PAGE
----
During hibernation, hamsters cycle through periods of deep cooling (torpor) and re-warming (arousal). Reversible lung remodeling was previously observed through hibernation, where smooth muscle actin (SMA) expression was increased during torpor and normalized at arousal, sustaining lung structure throughout torpor. In the present research, the activation of mTOR (mammalian target of rapamycin) which is known to have an important role in remodeling and SMA protein expression was studied in hamster lung. Further, lung serotonin level known to modulate mTOR pathway was investigated. To determine if an increase of serotonin in lung tissue could be affecting SMA expression, cell number and cell matrix adhesion molecules, the effect of serotonin on Human Bronchial Smooth Muscle Cells (HBSMC) was investigated. Further, the potential application of serotonin in recellularization of decellularized rat lungs was studied in vitro. In hibernating hamster, mTOR, p-Akt and p-S6 levels decreased during torpor phase but were all upregulated during early arousal. Autophagy increased during torpor and reached maximum value during arousal. Serotonin treatment of HBSMC increased cell number and protein synthesis including SMA expression. It activated mTOR while increasing the expression of adhesion molecules, integrin α1, β1 and β-sarcoglycan in cells. Further, serotonin increased cell attachment to decellularized lung matrix, supporting ECM structure. Aberrations in proteostasis have negative effects on cellular growth and metabolism. This research provides new information on regulation of proteostasis in hibernating hamster lung with potential implications on regenerative medicine. It accordingly, further introduces a new approach to more efficient recellularization of lung scaffolds ex vivo.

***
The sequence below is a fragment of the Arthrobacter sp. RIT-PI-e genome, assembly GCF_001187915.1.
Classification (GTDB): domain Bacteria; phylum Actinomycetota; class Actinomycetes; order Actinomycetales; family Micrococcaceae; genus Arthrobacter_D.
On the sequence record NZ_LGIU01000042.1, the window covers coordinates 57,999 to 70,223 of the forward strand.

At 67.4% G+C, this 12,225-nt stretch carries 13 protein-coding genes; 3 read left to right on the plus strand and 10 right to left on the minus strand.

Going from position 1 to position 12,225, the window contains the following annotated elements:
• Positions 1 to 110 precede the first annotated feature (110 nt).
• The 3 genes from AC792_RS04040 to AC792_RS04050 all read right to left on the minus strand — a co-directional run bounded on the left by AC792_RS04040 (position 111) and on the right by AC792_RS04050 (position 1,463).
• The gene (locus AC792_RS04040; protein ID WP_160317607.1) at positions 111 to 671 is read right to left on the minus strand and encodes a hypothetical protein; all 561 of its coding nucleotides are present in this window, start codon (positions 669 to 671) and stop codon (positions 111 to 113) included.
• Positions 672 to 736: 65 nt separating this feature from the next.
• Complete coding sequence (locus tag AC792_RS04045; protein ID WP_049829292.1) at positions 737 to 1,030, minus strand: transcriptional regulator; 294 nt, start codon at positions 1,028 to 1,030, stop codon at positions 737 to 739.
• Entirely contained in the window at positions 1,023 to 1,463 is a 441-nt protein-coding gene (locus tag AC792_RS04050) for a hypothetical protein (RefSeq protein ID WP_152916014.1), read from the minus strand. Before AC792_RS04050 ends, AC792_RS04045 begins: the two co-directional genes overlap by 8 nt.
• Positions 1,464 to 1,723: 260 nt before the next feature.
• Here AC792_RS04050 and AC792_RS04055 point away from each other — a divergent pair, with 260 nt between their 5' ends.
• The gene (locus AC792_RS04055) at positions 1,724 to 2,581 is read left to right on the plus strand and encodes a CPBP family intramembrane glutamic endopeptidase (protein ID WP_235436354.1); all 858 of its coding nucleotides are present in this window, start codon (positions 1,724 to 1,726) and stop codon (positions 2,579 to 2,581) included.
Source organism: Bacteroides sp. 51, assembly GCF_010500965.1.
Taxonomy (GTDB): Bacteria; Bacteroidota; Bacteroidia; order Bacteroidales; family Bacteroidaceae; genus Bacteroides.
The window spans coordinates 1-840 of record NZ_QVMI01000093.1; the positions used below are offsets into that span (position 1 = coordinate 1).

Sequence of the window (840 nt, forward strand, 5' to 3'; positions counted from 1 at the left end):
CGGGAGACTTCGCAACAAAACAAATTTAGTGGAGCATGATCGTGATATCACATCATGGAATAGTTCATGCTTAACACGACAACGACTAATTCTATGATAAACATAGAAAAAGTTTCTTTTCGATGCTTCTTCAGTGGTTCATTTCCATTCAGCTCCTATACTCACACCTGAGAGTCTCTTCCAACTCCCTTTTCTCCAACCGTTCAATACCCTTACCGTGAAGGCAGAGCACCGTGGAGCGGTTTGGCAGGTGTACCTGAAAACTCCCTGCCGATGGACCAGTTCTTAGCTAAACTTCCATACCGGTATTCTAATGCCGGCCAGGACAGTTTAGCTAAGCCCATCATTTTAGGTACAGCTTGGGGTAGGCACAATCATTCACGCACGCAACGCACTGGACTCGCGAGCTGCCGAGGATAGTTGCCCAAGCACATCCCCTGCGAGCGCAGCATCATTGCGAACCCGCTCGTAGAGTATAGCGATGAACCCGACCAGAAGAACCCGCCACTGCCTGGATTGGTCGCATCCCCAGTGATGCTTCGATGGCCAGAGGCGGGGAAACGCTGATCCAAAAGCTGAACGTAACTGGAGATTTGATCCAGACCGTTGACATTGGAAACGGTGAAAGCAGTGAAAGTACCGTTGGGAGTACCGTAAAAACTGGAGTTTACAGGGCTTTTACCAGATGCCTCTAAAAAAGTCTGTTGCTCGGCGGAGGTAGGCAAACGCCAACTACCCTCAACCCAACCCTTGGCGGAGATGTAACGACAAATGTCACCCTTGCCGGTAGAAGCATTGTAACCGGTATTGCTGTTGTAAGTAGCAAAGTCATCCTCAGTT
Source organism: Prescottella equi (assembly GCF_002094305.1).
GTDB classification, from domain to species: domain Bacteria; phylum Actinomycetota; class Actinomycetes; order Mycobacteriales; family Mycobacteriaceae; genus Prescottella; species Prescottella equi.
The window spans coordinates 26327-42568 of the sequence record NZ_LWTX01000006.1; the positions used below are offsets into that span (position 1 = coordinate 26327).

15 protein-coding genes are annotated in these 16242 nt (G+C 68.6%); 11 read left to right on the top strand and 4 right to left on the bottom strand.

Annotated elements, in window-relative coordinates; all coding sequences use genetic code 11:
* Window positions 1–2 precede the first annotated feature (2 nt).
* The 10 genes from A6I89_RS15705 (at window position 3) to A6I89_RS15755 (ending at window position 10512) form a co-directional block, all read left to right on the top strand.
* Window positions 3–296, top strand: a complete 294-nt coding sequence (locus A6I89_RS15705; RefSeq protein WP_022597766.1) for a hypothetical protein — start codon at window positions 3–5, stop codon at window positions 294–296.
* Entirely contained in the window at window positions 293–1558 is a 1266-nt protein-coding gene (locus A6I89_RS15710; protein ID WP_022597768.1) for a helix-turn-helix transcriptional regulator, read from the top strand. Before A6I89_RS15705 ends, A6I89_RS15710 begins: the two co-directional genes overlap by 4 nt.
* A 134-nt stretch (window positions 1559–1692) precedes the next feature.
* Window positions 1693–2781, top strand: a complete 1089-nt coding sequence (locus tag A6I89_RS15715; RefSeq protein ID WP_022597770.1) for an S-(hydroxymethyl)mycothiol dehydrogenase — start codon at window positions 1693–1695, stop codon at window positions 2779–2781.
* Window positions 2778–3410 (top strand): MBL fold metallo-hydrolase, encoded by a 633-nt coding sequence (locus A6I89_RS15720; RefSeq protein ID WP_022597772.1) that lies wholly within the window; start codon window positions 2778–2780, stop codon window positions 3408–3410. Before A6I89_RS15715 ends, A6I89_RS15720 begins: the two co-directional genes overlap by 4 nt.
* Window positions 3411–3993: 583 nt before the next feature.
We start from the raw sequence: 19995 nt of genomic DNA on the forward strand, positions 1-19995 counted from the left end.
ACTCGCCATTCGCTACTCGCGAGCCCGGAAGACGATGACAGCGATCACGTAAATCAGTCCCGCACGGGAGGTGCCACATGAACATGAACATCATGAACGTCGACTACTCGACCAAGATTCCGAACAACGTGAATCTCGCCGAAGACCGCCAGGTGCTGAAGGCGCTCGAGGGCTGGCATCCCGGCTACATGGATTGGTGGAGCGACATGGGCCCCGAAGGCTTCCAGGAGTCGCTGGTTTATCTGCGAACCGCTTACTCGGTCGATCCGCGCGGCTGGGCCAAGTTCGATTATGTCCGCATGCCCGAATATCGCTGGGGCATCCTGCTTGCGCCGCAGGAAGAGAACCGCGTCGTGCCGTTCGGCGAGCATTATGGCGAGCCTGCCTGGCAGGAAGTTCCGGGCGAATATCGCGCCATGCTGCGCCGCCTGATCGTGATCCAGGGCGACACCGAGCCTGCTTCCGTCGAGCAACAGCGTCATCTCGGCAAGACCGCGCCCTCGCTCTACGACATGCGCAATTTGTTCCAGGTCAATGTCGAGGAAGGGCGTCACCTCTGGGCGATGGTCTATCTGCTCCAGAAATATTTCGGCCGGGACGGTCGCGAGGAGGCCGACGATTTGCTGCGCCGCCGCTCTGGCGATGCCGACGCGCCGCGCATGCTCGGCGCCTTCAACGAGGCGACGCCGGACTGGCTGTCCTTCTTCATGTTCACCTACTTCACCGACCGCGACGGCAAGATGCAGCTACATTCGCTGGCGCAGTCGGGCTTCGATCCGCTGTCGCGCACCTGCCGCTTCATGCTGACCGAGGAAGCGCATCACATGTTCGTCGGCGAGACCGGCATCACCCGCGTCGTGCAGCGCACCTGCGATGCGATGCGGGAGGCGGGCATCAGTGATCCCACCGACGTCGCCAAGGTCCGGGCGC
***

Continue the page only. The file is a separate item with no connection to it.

Keywords: Serotonin, adhesion molecules, smooth muscle actin, reactive oxygen species